I was going to think of a snappier title than ‘Things for the Min’ but as the subject matter is things for the Min, that might be the right title.
If you have found me via the link from Miniatura, hello and welcome. Before the show I plan to show you my new stuff, if I get a chance. I am a bit old fashioned, I take photographs with a camera (I know, so quaint) which involves a bit of work to get them on screen, it’s all time I could be making rather than showing, so there will be just a few previews.
However, some items are already ready and raring to go. If you have joined me via the link you’ll be aware of the new dragons. I had a bright idea, I thought we just needed dragons. As it’s me doing the modelling and inventing, they are going to be cute.
You may have seen them in the Miniatura email, sitting on a plug.
The three on the pins and the floor have turning heads. The one on the top pin is sitting on a pile of books, ideal for a library. The one on the floor is very interested in everything,
and the one on the top was the first one I sculpted and he just came out very nice. I think he might be a juvenile.
These little items are china painted porcelain. They have had five firings in the kiln and will, consequently, look like that for hundreds of years. If they get a bit dusty, wash them.
There is also a new thatched cottage, which is a box.
You could put it on your doll’s house mantelpiece and keep things in it.
Quite small things probably.
Like everything I’ve ever done, you can get to my table at the show, (I am M5, like the motorway) have a good look and then actually pick things up. Please be careful with the dragons with turning heads (I may sticky wax them on) and the thatches off the cottages, but I know you are a miniaturist and love tiny things, so have a good look. I do appreciate visitors who request their children who have sticky fingers, not to touch. There will be a bottle of hand disinfectant on the table, please feel free to avail yourself of that.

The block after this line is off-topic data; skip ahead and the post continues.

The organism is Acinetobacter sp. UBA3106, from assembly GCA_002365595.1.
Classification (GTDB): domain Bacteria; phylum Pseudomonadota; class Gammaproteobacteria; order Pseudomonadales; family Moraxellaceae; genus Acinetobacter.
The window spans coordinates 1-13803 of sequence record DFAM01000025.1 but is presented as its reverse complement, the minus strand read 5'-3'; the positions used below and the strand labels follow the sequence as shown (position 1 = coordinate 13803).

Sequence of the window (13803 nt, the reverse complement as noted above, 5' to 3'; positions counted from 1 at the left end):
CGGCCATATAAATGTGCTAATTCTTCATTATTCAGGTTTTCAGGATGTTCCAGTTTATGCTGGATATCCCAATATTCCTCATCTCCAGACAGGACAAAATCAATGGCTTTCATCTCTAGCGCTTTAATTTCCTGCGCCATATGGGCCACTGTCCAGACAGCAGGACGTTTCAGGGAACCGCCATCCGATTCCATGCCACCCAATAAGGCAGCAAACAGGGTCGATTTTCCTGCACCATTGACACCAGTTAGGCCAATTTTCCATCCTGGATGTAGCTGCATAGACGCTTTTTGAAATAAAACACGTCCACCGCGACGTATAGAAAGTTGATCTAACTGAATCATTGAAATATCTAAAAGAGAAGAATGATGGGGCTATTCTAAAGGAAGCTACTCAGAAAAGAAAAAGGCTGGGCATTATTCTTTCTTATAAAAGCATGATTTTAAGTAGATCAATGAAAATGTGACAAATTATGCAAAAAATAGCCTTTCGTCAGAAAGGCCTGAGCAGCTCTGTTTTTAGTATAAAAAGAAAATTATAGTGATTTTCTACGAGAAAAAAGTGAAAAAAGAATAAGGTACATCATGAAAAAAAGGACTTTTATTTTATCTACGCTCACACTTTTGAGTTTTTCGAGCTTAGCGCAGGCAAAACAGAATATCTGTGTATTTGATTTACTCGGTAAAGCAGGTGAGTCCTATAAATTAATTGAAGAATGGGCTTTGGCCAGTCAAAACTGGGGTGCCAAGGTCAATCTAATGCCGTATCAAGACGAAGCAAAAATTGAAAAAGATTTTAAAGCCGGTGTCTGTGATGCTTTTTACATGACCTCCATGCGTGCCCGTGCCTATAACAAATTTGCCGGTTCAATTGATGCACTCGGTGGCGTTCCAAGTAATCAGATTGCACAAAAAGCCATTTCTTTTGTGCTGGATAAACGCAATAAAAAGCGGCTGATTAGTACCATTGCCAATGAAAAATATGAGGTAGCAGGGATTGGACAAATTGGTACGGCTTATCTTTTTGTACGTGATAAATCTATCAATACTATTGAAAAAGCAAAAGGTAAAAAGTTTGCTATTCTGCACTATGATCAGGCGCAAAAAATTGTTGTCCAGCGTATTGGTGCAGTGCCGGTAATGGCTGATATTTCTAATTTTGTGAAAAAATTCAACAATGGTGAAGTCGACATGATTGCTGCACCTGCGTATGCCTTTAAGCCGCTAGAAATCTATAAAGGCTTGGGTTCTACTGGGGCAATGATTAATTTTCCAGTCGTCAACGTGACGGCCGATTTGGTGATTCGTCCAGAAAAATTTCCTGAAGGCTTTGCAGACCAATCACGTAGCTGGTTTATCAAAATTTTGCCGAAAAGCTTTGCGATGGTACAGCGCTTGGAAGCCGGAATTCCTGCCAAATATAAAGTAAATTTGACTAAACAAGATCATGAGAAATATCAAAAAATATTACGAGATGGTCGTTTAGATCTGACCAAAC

Freedom to touch does not apply to all exhibitors, some people have glass cases, or do not like you touching their work. You should always ask before getting your itchy mitts on things. Many years ago (about 35) I was at a different show, new and wet behind the ears. I spied upon a stand the most terrific, tiny, three drawer chest. As I had gone with someone and wanted to show it to them, without asking the stand holder, or even introducing myself, I just grabbed it off the table and made off into the crowd, crowing: Look at this! This is amazing! The poor stand holder aged about three years, had kittens and all the kittens had heart attacks. Of course I went back and bought it, but she didn’t know I was going to do that, poor woman.
I would rather at my stand that you didn’t make off into the crowd, but you most certainly can pick things up and have a good look. One visitor, when encouraged, remarked: You just want me to fall in love with it. Whilst this would be a desirable outcome, I really would like you to have a good look. In all the years I interviewed artists working in miniature I learned that the price has very little to do with the quality of the miniature. Have a good look and ask yourself some questions. 1) How easy would it be to make this yourself? Does it require special tools or materials? 2) How good a miniature is it; if it is in period and you are shopping for a specific house, how accurate is it? 3) How durable is the material? If you are making an heirloom house, how long will this last and 4) the most important – how badly do you want it?
I could write you a very long list of all the great stuff I missed at shows because of things that did not fit with the house I was shopping for. I have a lot of houses but, after over three decades in the hobby I have a little collection on my mantelpiece of things I love that I bought just because I love them and they are tiny and lovely and a very good little piece of art. They were all bought at Miniatura. Some were bought from artists who loved the show and made an effort to exhibit but then had to stop, for family reasons, or geographical reasons. Some of the artists are no longer on the planet. I love the miniatures in my houses, but these are special things, bought for love.
If you would love to be there and find things you will love forever you may wish to visit www.miniatura.co.uk where you can buy the tickets. I have been taking my grandchildren to various attractions over the summer and can tell you with great authority that you won’t get much change out of fifty quid per person for most of the good ones. Now go and have a look at the ticket prices for the Min and be very pleasantly surprised. Just like the prices of some of the art for sale, the ticket prices do not reflect the first class quality of the show.